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Today, I left a mess in my wake. Clothing on the bed. Lists on the sofa in the family room and papers on the floor in my office.
Yesterday, I zoomed in on writing tasks, fully enjoying my weekend while it lasted and paying little attention to my impending return to class this morning. I even checked a few household to-dos off my list. Then, when I could put it off no longer, I graded the papers, which are currently taking up residence on my office floor -- a loud and clear I need to see it reminder that I those grades need to be entered into my grade book.
Today, I'm trying to get back into the swing of things and I'm rediscovering all the breadcrumbs I left for myself.
Unfortunately breadcrumbs, by their very nature, are messy. But, for those of us with an I need to see it personal style, they work.
The first thing on my to-do list today was to clear up the papers on the floor in my office. But the clipboard I use for my day-to-day reminders beckoned, reminding me that if I didn't double check my weekly schedule, the dominoes would fall.
And it wouldn't be pretty.
By the time I'd finished returning morning emails and cross-checking them with the notes from my clipboard and the schedule I'd crafted, it was time to get ready for work.
And the papers were still on the floor. Enter the clothes on the bed, which, in my defense, were not work outfit rejects but, rather, clean clothes I brought up from the laundry room.
Closing the door behind me on the way to class, I sighed. Not exactly an auspicious start to my work week.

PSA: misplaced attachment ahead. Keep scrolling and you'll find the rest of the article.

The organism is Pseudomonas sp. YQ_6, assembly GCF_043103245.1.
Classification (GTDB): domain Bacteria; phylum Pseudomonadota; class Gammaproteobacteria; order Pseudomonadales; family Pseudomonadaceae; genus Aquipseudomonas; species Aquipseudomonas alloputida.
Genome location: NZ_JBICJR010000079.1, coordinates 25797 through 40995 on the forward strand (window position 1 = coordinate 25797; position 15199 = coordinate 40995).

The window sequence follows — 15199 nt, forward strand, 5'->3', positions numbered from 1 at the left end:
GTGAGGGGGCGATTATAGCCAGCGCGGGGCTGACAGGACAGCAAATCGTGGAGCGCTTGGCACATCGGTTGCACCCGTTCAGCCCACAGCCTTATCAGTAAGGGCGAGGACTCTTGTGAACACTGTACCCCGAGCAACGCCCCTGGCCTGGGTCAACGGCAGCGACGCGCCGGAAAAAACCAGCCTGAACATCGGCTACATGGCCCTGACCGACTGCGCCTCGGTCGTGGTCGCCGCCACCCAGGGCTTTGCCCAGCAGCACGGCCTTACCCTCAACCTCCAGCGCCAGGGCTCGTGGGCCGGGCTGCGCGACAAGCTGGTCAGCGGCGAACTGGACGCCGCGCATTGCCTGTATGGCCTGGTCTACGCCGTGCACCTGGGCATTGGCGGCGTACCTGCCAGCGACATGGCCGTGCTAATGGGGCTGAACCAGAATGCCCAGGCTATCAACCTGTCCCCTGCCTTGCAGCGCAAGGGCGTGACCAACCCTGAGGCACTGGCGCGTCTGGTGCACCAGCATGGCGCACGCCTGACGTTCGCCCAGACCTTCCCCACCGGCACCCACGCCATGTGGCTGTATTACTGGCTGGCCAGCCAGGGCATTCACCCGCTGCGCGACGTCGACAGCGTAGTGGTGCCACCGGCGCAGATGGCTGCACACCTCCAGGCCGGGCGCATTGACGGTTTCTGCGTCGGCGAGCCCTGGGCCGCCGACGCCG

The good news? When I got home, I knew exactly where I needed to start. Pick up the papers in the office and put them in order. Put away the clothes. Check and update the to-do list on the sofa.
The bad news? Today's accidental method, while workable and a good fit for my I need to see it personal style in the short term, is clearly not sustainable. Piles and physical reminders work for only as long as we have time to keep after them. When time is tight, however, they can quickly spiral out of control if we don't have an overall system in place.
Building systems and methods around our styles gives us the best of both worlds. Strategies like color-coding, labeling and clear storage yield all of the reminders with none of the piles, while others like Give it Five! help us to manage the little style-based reminders that pop up when time is short. Once we've identified our styles, we can begin the process of moving from habits to systems.
This afternoon, I was able to do away with the offending piles and cross a few things off my to-do list in fairly short order, leaving things better than they were this morning. I still have things to do -- papers to grade, blog posts to write -- but at least my house isn't announcing them to the world. Each time I use my systems, I refine them a bit, making it less likely that the dark side of my styles will overwhelm their virtues, even when I'm short on time.
Which is most of the time.
"Are piles a system?" by Lisa Hess (CatholicMom.com) Image credit: Pixabay.com (2015), CC0 Public Domain[/caption]
Copyright 2018 Lisa Hess